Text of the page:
When Home Inspectors do not carry Errors & Omissions insurance coverage….In Auto-Owners Ins. Co. v. E.N.D. Services, Inc., 2013 U.S. App. LEXIS 2529, Plaintiff insurance carrier sought a judgment by the United States Court of Appeals for the Eleventh Circuit that it did not owe coverage, i.e. a defense and indemnity, to its insured home inspector under a General Liability insurance policy. The GL policy contained a “Professional “Services” exclusion that provided that there was no coverage under the policy for claims related to bodily injury, property damage, personal injury or advertising injury due to rendering or failing to render professional services in the performance of any inspection. The court held that this exclusion applied to a claim that the insured home inspector failed to detect and report on structural defects and termite damage during a routine home inspection. Accordingly, the home inspector was liable for the damages of $245,940.00 and had no insurance coverage for the loss. Most GL insurance policies have a “professional services” exclusion. If you’re carrying only GL coverage, and not Errors & Omissions (E&O) coverage, you may be at risk of having no defense and no way to satisfy a judgment entered against you or your company. You should always know your coverage, particularly in regulated states that require a certain type and amount of coverage for home inspectors. It only takes one uninformed judicial or jury decision to ruin years of work building a business. This article was written by J. Denneler, Esq.: e-mail at [email protected]. I routinely advise realtors and homebuyers to make sure the home inspector they are referring, or hiring, has Errors & Omissions insurance and commercial auto insurance. I understand this is not something many folks think about. The amazing thing which always shocks me, is the Broker doesn’t think about it – and they should really know better. After all, it is the Broker who typically manages the real estate business and who understands the need for proper coverage for the brokerage and its agents! Why is this coverage important to the Broker/Agent? In the absence of proper coverage, the attorney for the claimant will most likely seek compensation from the referring realtor – after all, they probably have insurance. Why is this coverage important to the homebuyer? Because, without it, the buyer may have no recourse for recovery for a major claim. Let’s face it – most home inspectors don’t have a quarter million dollars in recoverable assets. Why do they need commercial auto coverage? What if the inspector accidently backs over a child in the driveway? His personal auto coverage will not cover the claim. Far too many home inspectors are doing business naked – no E&O insurance and no commercial auto coverage. Why? It is expensive and they have decided to put you at risk in order to sell cheap home inspections. Quite frankly, some home inspectors may not be able to obtain these policies due to past claims, lack of experience, weak credit ratings or poor driving records. The $100 or less that you may be saving on the home inspection fee will quickly pale in the event of a claim with the inspector who does not carry proper insurance.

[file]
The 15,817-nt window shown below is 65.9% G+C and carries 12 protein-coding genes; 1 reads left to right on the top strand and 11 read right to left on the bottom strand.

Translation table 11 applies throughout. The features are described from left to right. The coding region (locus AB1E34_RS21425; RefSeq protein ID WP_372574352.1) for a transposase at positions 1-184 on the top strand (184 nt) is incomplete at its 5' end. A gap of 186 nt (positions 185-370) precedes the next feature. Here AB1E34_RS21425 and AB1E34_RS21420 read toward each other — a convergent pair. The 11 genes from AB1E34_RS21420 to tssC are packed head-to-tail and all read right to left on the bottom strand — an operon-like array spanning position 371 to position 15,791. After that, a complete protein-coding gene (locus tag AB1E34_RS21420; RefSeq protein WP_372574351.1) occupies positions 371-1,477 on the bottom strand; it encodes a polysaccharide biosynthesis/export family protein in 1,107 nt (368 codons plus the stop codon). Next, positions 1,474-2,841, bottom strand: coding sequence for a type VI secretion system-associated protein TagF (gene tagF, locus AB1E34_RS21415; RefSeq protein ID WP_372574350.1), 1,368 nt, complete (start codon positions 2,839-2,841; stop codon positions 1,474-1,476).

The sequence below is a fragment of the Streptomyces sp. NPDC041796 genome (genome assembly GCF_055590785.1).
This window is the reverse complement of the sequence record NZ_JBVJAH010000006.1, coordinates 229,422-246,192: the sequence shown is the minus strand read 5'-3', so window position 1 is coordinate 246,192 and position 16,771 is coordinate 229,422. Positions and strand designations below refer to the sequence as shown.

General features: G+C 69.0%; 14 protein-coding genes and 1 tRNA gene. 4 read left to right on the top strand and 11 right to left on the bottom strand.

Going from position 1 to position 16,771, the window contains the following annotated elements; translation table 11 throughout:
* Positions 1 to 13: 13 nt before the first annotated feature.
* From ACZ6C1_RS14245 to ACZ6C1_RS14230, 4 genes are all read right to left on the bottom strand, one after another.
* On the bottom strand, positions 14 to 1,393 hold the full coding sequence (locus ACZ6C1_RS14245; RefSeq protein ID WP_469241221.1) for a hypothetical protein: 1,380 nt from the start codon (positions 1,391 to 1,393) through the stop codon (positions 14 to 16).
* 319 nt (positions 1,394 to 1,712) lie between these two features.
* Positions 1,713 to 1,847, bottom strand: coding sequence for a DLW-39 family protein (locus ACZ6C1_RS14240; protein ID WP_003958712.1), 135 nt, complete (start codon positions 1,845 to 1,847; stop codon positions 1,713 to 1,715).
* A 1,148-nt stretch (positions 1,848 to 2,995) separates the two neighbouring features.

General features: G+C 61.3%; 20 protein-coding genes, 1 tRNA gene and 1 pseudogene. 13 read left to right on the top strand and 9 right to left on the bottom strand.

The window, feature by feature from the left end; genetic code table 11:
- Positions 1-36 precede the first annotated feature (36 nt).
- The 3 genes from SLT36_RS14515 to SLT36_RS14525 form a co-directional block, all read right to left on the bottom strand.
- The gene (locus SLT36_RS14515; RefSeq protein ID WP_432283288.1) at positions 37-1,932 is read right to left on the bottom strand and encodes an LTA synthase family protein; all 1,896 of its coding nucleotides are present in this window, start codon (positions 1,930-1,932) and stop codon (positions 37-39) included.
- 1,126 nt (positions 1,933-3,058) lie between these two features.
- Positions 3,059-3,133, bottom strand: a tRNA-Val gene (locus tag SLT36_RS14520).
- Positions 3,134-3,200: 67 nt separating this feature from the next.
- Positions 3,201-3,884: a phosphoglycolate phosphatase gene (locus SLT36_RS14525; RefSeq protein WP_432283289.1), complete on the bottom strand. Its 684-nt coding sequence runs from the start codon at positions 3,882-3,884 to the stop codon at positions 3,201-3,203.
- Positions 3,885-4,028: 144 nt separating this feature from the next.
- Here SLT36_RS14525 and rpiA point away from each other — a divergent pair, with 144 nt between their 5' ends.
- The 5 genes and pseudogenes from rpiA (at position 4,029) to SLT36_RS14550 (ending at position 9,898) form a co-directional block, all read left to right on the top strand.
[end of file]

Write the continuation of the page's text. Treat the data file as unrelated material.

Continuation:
The Building Inspector
Certified Building Consultant